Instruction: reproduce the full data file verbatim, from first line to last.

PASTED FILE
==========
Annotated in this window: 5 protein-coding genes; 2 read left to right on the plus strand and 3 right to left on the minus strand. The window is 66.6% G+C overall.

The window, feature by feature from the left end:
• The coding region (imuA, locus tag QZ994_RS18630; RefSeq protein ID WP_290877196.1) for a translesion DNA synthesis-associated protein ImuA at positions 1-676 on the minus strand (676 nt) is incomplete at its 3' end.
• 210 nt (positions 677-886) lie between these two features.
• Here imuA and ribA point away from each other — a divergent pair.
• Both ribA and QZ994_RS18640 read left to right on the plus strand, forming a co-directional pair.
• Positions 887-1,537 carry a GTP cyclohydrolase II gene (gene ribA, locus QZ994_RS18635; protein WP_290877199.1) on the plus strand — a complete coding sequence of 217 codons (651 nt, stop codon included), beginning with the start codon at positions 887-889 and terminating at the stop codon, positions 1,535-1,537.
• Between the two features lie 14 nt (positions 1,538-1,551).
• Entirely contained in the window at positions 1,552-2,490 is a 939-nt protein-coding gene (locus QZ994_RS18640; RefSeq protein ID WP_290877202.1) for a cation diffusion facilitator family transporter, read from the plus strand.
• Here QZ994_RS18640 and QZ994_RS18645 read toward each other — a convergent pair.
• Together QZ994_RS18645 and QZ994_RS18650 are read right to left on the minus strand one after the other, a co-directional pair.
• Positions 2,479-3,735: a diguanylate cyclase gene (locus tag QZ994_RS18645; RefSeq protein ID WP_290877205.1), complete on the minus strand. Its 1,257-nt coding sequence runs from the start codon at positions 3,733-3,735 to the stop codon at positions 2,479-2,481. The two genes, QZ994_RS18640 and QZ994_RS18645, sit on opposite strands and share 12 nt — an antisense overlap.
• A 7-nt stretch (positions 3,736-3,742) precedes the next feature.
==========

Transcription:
Annotated in this window: 5 protein-coding genes; 2 read left to right on the plus strand and 3 right to left on the minus strand. The window is 66.6% G+C overall.

The window, feature by feature from the left end:
• The coding region (imuA, locus tag QZ994_RS18630; RefSeq protein ID WP_290877196.1) for a translesion DNA synthesis-associated protein ImuA at positions 1-676 on the minus strand (676 nt) is incomplete at its 3' end.
• 210 nt (positions 677-886) lie between these two features.
• Here imuA and ribA point away from each other — a divergent pair.
• Both ribA and QZ994_RS18640 read left to right on the plus strand, forming a co-directional pair.
• Positions 887-1,537 carry a GTP cyclohydrolase II gene (gene ribA, locus QZ994_RS18635; protein WP_290877199.1) on the plus strand — a complete coding sequence of 217 codons (651 nt, stop codon included), beginning with the start codon at positions 887-889 and terminating at the stop codon, positions 1,535-1,537.
• Between the two features lie 14 nt (positions 1,538-1,551).
• Entirely contained in the window at positions 1,552-2,490 is a 939-nt protein-coding gene (locus QZ994_RS18640; RefSeq protein ID WP_290877202.1) for a cation diffusion facilitator family transporter, read from the plus strand.
• Here QZ994_RS18640 and QZ994_RS18645 read toward each other — a convergent pair.
• Together QZ994_RS18645 and QZ994_RS18650 are read right to left on the minus strand one after the other, a co-directional pair.
• Positions 2,479-3,735: a diguanylate cyclase gene (locus tag QZ994_RS18645; RefSeq protein ID WP_290877205.1), complete on the minus strand. Its 1,257-nt coding sequence runs from the start codon at positions 3,733-3,735 to the stop codon at positions 2,479-2,481. The two genes, QZ994_RS18640 and QZ994_RS18645, sit on opposite strands and share 12 nt — an antisense overlap.
• A 7-nt stretch (positions 3,736-3,742) precedes the next feature.